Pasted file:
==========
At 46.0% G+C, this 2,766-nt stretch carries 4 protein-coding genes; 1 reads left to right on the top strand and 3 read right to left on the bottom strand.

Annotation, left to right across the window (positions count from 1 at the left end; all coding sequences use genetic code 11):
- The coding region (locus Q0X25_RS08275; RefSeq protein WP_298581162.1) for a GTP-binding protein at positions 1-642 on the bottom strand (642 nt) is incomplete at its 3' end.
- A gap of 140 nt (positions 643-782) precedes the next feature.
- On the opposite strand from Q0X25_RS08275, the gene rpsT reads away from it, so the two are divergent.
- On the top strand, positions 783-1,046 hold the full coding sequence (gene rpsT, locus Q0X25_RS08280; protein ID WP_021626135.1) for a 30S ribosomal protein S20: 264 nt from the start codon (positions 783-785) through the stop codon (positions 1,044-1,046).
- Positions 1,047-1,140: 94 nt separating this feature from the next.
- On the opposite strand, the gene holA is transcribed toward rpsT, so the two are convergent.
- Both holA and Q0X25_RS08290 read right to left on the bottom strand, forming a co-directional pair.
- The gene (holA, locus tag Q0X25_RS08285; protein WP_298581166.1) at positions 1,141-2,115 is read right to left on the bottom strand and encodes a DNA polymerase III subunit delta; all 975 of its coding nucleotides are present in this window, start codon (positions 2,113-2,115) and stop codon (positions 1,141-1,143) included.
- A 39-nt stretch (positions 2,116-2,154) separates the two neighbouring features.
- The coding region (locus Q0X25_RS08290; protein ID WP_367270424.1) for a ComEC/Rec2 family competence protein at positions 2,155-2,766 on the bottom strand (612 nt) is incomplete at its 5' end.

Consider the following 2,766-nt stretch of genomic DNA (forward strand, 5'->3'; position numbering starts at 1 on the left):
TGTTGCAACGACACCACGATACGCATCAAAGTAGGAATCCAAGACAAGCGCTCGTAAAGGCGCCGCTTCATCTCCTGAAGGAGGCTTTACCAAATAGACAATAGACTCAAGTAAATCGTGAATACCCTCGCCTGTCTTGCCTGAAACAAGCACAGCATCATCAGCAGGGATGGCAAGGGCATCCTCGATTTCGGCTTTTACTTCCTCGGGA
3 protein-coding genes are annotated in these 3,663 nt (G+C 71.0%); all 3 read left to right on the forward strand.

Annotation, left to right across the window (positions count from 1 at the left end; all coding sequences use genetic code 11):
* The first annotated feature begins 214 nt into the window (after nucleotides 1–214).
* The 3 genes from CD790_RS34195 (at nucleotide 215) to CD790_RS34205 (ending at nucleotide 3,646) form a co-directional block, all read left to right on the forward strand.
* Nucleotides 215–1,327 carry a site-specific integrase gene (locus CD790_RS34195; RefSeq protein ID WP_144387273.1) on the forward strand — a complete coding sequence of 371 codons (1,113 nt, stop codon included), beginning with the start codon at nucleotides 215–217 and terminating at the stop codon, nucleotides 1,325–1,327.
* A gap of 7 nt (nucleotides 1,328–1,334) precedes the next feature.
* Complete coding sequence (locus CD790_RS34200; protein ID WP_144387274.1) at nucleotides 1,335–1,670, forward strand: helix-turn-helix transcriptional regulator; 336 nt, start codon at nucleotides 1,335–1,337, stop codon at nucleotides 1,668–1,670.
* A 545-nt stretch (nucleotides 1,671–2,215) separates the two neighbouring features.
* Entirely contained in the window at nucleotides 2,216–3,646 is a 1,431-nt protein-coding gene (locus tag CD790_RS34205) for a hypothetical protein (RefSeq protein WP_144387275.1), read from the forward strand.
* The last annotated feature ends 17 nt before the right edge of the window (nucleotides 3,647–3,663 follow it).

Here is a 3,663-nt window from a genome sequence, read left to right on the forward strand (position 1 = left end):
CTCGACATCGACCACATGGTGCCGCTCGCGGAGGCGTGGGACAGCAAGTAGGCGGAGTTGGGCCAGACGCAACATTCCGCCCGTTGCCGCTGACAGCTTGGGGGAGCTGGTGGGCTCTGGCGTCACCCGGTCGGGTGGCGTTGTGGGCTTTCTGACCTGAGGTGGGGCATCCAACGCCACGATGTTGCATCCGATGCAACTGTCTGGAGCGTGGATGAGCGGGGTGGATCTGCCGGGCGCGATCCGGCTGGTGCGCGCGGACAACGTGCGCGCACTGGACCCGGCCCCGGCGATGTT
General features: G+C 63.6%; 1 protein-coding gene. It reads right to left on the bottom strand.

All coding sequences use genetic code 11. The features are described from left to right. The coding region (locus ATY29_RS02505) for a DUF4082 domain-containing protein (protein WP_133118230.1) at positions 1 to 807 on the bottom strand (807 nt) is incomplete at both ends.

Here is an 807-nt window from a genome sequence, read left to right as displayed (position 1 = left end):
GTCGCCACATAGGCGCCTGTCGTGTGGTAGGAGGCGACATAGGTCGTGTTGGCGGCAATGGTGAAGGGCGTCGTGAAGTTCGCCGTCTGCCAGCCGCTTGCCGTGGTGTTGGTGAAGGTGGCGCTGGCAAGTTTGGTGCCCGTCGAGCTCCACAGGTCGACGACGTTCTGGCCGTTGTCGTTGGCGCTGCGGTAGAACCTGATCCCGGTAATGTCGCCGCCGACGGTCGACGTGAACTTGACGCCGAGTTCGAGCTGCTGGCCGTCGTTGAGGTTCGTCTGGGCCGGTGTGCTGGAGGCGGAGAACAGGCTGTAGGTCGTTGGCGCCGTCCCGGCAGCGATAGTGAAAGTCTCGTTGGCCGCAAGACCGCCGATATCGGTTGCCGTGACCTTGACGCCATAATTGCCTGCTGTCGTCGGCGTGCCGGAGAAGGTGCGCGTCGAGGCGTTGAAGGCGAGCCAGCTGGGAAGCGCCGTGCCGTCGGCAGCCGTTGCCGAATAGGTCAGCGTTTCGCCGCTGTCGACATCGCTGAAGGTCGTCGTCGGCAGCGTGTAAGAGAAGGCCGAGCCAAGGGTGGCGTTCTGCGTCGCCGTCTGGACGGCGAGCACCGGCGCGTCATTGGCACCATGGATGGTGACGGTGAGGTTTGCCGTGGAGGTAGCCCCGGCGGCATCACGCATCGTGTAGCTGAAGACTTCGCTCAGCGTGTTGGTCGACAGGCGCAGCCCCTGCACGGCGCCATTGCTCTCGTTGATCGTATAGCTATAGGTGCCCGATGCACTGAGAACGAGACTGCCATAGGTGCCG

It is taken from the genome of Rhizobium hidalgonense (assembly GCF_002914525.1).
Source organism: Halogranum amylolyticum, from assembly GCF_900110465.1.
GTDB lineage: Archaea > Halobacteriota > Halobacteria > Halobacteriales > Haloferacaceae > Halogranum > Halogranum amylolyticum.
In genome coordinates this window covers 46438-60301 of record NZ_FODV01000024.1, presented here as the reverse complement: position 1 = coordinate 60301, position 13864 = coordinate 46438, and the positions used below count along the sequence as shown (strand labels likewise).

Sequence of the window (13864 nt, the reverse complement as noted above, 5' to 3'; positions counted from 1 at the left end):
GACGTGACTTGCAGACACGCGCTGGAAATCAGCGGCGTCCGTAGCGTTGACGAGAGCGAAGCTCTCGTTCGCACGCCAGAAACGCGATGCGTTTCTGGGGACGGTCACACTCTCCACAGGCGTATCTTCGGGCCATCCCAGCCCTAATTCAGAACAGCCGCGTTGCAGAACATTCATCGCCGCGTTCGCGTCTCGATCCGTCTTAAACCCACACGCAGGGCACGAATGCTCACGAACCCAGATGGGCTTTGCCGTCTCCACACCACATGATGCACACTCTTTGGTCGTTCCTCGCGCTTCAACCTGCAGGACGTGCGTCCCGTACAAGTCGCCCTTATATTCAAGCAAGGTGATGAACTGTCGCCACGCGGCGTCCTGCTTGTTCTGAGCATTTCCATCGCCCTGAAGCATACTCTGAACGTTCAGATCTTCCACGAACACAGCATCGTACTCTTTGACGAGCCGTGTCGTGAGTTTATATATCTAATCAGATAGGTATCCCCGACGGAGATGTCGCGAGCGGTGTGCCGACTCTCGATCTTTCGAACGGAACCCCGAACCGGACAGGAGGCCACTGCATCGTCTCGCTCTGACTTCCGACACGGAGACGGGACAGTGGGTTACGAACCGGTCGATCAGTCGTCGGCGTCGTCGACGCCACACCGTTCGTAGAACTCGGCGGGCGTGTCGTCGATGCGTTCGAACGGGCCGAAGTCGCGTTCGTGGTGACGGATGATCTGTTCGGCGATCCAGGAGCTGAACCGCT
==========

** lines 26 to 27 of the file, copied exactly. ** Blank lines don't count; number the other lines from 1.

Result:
CTCGACATCGACCACATGGTGCCGCTCGCGGAGGCGTGGGACAGCAAGTAGGCGGAGTTGGGCCAGACGCAACATTCCGCCCGTTGCCGCTGACAGCTTGGGGGAGCTGGTGGGCTCTGGCGTCACCCGGTCGGGTGGCGTTGTGGGCTTTCTGACCTGAGGTGGGGCATCCAACGCCACGATGTTGCATCCGATGCAACTGTCTGGAGCGTGGATGAGCGGGGTGGATCTGCCGGGCGCGATCCGGCTGGTGCGCGCGGACAACGTGCGCGCACTGGACCCGGCCCCGGCGATGTT
General features: G+C 63.6%; 1 protein-coding gene. It reads right to left on the bottom strand.